these stages ensures that the next stage comes at the right moment - and
that they have completed the neurological maturation that goes with it.
"If babies are bundled up for so long that they
don't really crawl much at all, but go straight to creeping, then they may well pay a
price for that five years later when they get to the point where they need to be able to
converge their vision perfectly."
But how on earth can creeping affect a baby's eyesight?
"Basically, a newborn baby has no ability to converge its two eyes," says Janet
Doman. " But when the baby starts to crawl, the need to use two eyes together is
born - because all of a sudden the baby is moving forward in space and he begins to hit the
sofa or the chair. Nature's a little bit of a tough teacher, and whenever this happens the
baby says: 'Wait a second; I'd better see where I'm going.' And that's when the baby
begins to pull in those two roving eyes and begins to say: 'Where am I?' After that, every
time the baby is moving he will turn on his vision, look to see where he's going, and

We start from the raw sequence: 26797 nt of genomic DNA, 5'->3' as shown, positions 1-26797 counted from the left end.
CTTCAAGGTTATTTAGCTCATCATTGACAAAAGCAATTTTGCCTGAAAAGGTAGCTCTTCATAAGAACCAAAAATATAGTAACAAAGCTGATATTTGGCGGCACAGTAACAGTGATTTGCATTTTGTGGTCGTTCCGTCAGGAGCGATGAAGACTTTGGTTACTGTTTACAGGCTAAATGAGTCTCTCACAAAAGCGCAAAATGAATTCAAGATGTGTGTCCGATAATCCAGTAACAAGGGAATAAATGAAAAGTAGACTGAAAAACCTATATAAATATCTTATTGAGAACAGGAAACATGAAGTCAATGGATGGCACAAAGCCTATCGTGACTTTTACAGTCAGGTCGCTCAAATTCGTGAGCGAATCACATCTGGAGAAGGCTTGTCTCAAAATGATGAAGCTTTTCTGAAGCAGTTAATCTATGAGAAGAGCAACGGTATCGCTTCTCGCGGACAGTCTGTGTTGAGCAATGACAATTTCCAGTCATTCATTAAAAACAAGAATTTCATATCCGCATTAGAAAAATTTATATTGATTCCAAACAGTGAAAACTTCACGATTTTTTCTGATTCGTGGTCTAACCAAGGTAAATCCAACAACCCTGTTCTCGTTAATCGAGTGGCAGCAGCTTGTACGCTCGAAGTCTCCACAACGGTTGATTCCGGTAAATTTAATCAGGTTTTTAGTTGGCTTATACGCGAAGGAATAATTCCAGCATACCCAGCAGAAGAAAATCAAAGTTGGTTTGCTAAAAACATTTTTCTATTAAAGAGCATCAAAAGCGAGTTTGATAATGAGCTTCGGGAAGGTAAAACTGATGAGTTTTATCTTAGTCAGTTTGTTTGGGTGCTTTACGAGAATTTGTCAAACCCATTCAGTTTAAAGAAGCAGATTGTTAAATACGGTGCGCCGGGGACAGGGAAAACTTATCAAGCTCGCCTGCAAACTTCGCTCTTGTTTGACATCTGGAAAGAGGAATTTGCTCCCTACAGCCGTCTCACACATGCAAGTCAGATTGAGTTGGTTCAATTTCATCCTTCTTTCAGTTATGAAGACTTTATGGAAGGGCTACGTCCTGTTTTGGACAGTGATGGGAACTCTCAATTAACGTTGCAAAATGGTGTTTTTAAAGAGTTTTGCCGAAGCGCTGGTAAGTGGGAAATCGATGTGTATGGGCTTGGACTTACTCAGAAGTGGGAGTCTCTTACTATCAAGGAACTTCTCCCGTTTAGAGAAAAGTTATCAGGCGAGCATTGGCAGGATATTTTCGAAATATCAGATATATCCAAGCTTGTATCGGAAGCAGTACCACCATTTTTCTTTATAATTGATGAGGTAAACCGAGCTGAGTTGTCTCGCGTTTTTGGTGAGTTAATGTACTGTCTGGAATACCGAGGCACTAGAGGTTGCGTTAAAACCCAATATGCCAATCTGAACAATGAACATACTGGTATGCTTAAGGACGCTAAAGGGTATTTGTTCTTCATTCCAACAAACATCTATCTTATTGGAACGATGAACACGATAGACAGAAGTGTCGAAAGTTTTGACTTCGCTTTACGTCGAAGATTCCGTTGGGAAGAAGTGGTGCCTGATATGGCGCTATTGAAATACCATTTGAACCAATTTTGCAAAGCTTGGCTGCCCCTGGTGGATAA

bring those two eyes together. As they converge their vision, it gets better and better.
But if you miss that vital stage of development you're missing out a vital stage of brain
Part of the reason is very simple: to creep and
crawl, a baby needs to use all four limbs. And this movement strengthens the 300 million
nerve-cell pathways that link both sides of the brain through the corpus callosum.
Children who skip creeping or crawling - common in youngsters with severe brain damage from
birth - thus find it impossible to fully coordinate both hemispheres.
2. Use your common sense
Almost everything we learn about the world comes in
through our five senses. Very early in life, infants try to touch, smell, taste, hear and
look at whatever surrounds them. So encourage them from the outset.
Says Janet Doman: "A baby is born into a world in
which, essentially, he is blind, can't hear very well and his sensation is far from
perfect. And that's a very uncomfortable place for a baby to be. He's trying to figure
out: 'Where am I? What's going on? What's gonna happen next?' Because he can't see, he
can't hear and he can't feel very well. So I think the job of a parent is very clear: to
give enough visual, auditory and tactile stimulation so that the baby can get out of this
dilemma of not being able to see, hear or feel.
"That doesn't have to be complicated. For
example, often new
Contents Page Preface